Mercedes on Monday pledged it will do all it can to prevent poor reliability deciding the destiny of this year's drivers' world championship.
The pledge came after a broken wiring loom forced Nico Rosberg to retire from Sunday's Singapore Grand Prix won by his team-mate Lewis Hamilton.
The Briton's win enabled him to leap three points clear of Rosberg in the championship with five races remaining. (No celebrations yet for Lewis Hamilton)
Despite Hamilton's latest success the Mercedes team are deeply concerned that component failures can wreck one of the most thrilling title duels in recent times. (Also read: Rosberg helpless after early exit from Singapore F1)
"We don't want to have the spin that the championship was decided because one car let the driver down," said Mercedes team chief Toto Wolff.
"We have to prevent that and we will do all we can to do so.
"Right now, we need to refocus, get our heads down and keep concentrating and work out what we can do to prevent DNFs (Did Not Finishes) and reliability problems."
A broken loom in the steering column of Rosberg's car on Sunday meant that he could not start the race from second place on the grid, alongside Hamilton, and was forced to abandon the contest after 14 laps.
Rosberg described it as his toughest day of the year and very frustrating as he watched Hamilton secure victory and the leadership for the first time since May.
Rosberg had problems before his car took to the track ahead of the race as none of the controls on the steering wheel - including the gears and clutch - worked as he tried to get it out of the garage.
Wolff said the problem had been traced to the steering column.
"It looks like a broken loom in the steering column, which was within the duty cycle and not towards the end of its life cycle," he said. "It just shut the whole thing down."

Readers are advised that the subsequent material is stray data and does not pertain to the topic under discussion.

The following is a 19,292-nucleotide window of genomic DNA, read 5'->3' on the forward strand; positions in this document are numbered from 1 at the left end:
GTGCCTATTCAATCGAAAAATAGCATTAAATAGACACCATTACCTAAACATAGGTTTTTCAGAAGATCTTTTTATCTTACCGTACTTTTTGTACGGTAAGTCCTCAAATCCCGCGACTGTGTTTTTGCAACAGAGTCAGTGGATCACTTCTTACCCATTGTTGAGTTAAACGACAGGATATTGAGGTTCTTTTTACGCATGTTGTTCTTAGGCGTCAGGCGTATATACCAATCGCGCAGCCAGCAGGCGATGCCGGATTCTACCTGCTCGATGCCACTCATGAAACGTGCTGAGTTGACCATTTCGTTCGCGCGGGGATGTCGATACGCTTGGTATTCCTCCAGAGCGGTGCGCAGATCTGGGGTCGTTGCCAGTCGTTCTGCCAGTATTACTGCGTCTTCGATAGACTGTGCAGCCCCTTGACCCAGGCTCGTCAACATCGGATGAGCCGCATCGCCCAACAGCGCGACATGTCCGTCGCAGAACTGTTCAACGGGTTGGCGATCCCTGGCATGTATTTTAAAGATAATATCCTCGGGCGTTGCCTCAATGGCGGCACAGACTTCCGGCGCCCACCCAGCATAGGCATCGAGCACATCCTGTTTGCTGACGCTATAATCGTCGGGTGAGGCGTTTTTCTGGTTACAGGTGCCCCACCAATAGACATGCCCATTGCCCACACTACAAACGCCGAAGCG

- Rosberg's toughest day -
He went on to add that the team was flying the failed parts back to its Brackley headquarters so that a full analysis could be carried out.
Rosberg said: "None of the steering wheel functions worked, so I had no hybrid power, no DRS (Drag Reduction System)," he explained.
"The gear paddles sort of worked which was strange, but they would always up shift two gears at a time, so I had no fourth or sixth gear.
"It was just all over the place, and that's why I was slow. My brake balance was completely in the wrong place and I couldn't brake properly because I couldn't change that, so everything was out.
"The toughest day of the year for me...."
It was the team's fourth mechanical retirement this season, the total shared equally two-two between the two drivers, but Hamilton has suffered other problems.
Technical boss Paddy Lowe said: "It's been my worry all year. I have a feeling that it's reasonably even in terms of how we've let them down. Let's hope this is the last time."
Wolff apologised to Rosberg, who stayed with the team for their post-race celebrations, but struggled to enjoy Hamilton's win with the same vim he might have enjoyed one of his own.
Wolff said: "He was not destroyed by it all, not at all. You could see him sitting outside with his wife. Very professional.
"He was very calm. The whole team was very calm, they stayed cold-blooded trying to fix the problem and he stayed very cold-blooded trying to reset the system as good as he could.
"I told him I was very sorry we had let him down and we are doing this in both directions. You need to be just open and have that philosophy in the team that whoever messes up needs to take that on.
"We have a great reliability team. This is a group of people who are really dedicated to reliability and I am really proud of them.
"So it is even more astonishing we keep having those issues. They need to get a grip - and this takes time and we will do it."